The third debate. One headline is dominating the Thursday morning news cycle after the third presidential debate between Hillary Clinton and Donald Trump: the Republican nominee’s refusal to say he’ll accept the results of the November 8 election. Several members of Trump’s own party told Politico the answer could be the death blow to his campaign. The GOP itself said it’ll accept the results. More: Fact check, via the Associated Press; the night's other winner: #BadHombres; Why Excedrin decided to embrace this headache of a campaign.
How it’s playing in the media: LA Times: Trump undoes his best debate performance with a few words; The Atlantic: The most irresponsible thing ever said at a presidential debate; NBC News: Trump sets the stage for a November crisis; Daily Beast: Inside Team Trump’s Vegas after-party; AP: Trump needed a debate reset, instead riles the GOP; Vice: Why are the debates so awful? Because the candidates are in different universes.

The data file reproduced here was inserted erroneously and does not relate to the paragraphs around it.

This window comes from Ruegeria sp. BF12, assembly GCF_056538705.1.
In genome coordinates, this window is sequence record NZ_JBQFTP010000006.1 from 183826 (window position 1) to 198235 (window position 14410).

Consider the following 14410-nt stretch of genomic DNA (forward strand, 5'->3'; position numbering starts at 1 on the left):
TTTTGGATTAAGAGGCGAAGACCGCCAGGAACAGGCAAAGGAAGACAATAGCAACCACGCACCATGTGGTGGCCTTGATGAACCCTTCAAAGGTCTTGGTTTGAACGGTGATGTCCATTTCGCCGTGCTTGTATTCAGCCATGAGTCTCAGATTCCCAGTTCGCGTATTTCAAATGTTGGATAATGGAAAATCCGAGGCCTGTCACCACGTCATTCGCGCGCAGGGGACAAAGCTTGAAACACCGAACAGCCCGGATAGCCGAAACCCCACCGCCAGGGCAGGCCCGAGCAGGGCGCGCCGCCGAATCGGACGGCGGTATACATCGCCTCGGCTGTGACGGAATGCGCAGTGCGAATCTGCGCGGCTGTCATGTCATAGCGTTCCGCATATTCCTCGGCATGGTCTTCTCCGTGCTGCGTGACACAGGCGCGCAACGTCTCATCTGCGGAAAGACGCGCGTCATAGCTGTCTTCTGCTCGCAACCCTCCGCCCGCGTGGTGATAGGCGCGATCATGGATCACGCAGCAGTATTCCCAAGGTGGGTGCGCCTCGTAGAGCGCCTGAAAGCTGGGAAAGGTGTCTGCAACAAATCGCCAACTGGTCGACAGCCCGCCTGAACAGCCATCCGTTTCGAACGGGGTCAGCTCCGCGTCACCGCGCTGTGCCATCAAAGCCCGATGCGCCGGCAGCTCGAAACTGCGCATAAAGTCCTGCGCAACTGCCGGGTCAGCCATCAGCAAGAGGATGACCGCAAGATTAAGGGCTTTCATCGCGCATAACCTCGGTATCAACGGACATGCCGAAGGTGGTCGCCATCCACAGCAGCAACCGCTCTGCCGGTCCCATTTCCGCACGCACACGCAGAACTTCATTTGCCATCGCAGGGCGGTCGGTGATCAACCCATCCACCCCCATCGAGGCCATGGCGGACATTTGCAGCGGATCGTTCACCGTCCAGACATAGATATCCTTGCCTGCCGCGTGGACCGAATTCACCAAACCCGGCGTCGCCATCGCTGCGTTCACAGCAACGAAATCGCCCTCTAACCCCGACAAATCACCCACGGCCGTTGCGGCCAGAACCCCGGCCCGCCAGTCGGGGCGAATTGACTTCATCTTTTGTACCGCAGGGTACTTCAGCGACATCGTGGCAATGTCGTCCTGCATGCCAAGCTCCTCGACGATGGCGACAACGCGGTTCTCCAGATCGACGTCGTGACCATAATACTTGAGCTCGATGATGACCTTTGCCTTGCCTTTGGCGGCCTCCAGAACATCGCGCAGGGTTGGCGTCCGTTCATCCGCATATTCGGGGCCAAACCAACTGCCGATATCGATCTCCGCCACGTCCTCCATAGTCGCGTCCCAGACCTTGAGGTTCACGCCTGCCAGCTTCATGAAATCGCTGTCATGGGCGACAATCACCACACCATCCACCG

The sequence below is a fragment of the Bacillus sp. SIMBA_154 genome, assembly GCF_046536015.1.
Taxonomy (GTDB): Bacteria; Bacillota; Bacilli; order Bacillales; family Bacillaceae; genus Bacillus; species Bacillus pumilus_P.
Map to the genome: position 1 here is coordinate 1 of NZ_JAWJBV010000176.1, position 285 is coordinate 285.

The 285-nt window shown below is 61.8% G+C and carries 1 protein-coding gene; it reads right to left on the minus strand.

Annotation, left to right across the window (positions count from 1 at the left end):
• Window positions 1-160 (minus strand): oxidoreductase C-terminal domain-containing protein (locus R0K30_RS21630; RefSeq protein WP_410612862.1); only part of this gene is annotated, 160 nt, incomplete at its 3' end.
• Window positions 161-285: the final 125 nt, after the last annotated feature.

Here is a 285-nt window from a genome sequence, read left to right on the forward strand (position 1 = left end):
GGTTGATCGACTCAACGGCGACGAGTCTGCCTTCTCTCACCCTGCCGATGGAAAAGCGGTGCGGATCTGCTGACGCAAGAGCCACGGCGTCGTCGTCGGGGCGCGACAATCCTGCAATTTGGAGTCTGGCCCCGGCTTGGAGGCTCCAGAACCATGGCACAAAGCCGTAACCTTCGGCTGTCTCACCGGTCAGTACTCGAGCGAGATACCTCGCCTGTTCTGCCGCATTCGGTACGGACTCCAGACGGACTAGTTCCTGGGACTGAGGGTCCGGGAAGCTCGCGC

#TrumpTV’s soft launch. One of the 2016 campaign’s biggest rumors is that Donald Trump will launch a TV network after the race ends on November 8. He may have given Facebook fans a preview of Trump TV on Tuesday night via Facebook Live with a broadcast featuring Trump surrogates Michael Flynn and Jan Brewer. About 200,000 people watched the broadcast at its peak, according to BuzzFeed.
Publicis Q3 numbers flat. The Paris-based holding company blamed the loss of major U.S. media accounts for a flat third quarter, in which its sales were only up 0.2% organically. The holding company, the parent of MSLGroup, is set to pick a successor to CEO Maurice Levy in February.
Wells Fargo to face criminal inquiry in California. The state’s attorney general, Kamala Harris, has begun a criminal probe into the bank, looking into whether employees committed false impersonation and identity theft. The bank is facing a public backlash after Wells Fargo staffers opened as many as 2 million accounts without customers’ knowledge or permission.
Tesla’s surprise announcement. After teasing a big reveal for weeks, Tesla said Wednesday that its fleet will be entirely made up of cars with self-driving technology "at a safety level substantially greater than that of a human driver."
Here's the new hardware at work https://t.co/XAZFJcNvuh— Tesla (@TeslaMotors) October 20, 2016